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App glitches lead to deadline extensions for Duke, UNC, Meredith applicants

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Problems with the Common App have turned this fall into a frustrating one for students and parents trying to meet early admission deadlines. Problems with the Common App have turned this fall into a frustrating one for students and parents trying to meet early admission deadlines.
CARRBORO, N.C. -

Colleges around the nation, including some key institutions in the Triangle, are extending applications for high school seniors due to exasperating problems with a website designed to make the process easier.

Many universities use the Common Application, a website that allows a student to apply to multiple schools. But problems with the Common App have turned this fall into a frustrating one for students and parents trying to meet early admission deadlines.

"The students were going in and hitting submit, and it wasn't going through," said Bari Sholomon, a guidance counselor at Carrboro High School. "I had a few students, actually, who submitted several times and kept paying because they thought that they didn't submit, and they paid multiple times for the same application. So, it was incredibly stressful."

The University of North Carolina at Chapel Hill extended the early application time from Oct. 15 to Oct. 21. UNC said it received 16,000 applications from the site for early admissions, and about 6,000 came in the extended period.

Duke University extended early decision applications from Nov. 1 to Nov. 8.

Meredith College extended its early decision deadline by a week from Oct. 30, and Meredith provost Danny Green encouraged students not to panic and to contact Meredith counselors with any problems and personal situations.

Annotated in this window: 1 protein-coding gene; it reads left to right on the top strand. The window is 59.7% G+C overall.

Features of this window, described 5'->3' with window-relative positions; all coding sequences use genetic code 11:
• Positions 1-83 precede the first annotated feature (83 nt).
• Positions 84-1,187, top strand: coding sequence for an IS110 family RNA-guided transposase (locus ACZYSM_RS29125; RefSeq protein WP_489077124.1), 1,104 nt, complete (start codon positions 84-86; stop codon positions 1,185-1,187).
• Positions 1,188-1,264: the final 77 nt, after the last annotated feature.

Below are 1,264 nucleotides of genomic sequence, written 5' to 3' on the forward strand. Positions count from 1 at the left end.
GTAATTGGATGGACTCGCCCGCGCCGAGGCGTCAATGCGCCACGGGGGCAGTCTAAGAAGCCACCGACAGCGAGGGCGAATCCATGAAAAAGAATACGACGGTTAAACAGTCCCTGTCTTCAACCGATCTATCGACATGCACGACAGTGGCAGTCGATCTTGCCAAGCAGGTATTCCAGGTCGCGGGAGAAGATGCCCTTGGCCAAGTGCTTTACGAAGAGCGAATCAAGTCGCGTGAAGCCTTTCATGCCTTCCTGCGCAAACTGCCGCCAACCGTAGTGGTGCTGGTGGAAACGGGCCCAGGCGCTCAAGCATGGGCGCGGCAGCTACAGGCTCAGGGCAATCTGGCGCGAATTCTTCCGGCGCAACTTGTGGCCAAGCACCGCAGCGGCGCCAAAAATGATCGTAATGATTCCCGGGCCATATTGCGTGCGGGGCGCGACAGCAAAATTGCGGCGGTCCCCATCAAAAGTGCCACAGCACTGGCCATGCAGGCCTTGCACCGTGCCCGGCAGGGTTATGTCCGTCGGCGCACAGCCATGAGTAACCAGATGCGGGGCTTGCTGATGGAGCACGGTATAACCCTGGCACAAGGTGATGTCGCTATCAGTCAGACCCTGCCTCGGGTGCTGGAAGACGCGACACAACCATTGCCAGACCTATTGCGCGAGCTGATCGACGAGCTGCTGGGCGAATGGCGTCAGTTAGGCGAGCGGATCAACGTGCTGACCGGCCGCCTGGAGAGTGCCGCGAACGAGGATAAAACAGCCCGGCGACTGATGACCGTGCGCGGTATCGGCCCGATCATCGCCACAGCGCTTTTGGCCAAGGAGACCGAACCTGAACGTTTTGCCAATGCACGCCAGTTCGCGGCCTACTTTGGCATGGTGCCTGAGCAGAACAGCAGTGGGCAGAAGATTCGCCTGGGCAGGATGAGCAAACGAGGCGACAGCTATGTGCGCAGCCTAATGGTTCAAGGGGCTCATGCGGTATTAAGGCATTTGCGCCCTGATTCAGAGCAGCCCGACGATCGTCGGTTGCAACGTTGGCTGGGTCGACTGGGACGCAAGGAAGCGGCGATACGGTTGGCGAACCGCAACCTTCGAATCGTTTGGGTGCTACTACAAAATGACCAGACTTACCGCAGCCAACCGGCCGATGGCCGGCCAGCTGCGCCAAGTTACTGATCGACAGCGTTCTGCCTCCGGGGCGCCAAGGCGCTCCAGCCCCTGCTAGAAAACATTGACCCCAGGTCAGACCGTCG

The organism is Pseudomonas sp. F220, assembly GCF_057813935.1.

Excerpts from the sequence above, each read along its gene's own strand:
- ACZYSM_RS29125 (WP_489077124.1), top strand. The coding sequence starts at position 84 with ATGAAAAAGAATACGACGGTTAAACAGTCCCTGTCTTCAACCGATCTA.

"Some schools don't prefer the personal contact, but we certainly do," Green said.

N.C. State University, Campbell University and Peace University do not use the site.

Still, a process that is always stressful for college applicants has been even more so this year.

"I was kind of freaking out," said Brian Tanner, a senior at Carrboro High. "I was like, ‘Am I not going to be able to apply ‘early action?' Of course, I want to apply ‘early action' because the chances are higher and UNC is the school I'd really like to go to."

Sholomon said "last year, the Common app worked beautifully."

But the website was updated this year and problems soon erupted as students were uncertain if they had actually applied to a school.

"I think that's really difficult when you're talking about time-sensitive things," Sholomon said. "You're talking about deadlines and you don't get an instant response. It made it a lot harder."

Those who manage the website insist they are working diligently to improve the process.

Aba G. Blankson, director of communications for the Common Application, said in a statement:

"The newest version of the Common Application, which launched on Aug. 1, was designed to be a robust system able to guide applicants through the complex college application process. As with any new technological launch, some difficulties arose after launch and as more users interacted with the system. We have been responding immediately to these issues as they occur, and we are proactively testing and improving the system to reduce the risk and impact of any future issues. We are using multiple methods--including email communications and social media--to keep member colleges, students, and counselors informed throughout the application process.

"We have been vigorously preparing for the expected increase in volume in advance of Nov.1 deadlines.  We have brought in more individuals to handle both customer support and any technical issues. Our goal is to make this a smooth process for applicants and members."

Justin Quesinberry

Justin is a reporter for WNCN and a North Carolina native. He has spent the better part of the last decade covering the news in central North Carolina.  More>>

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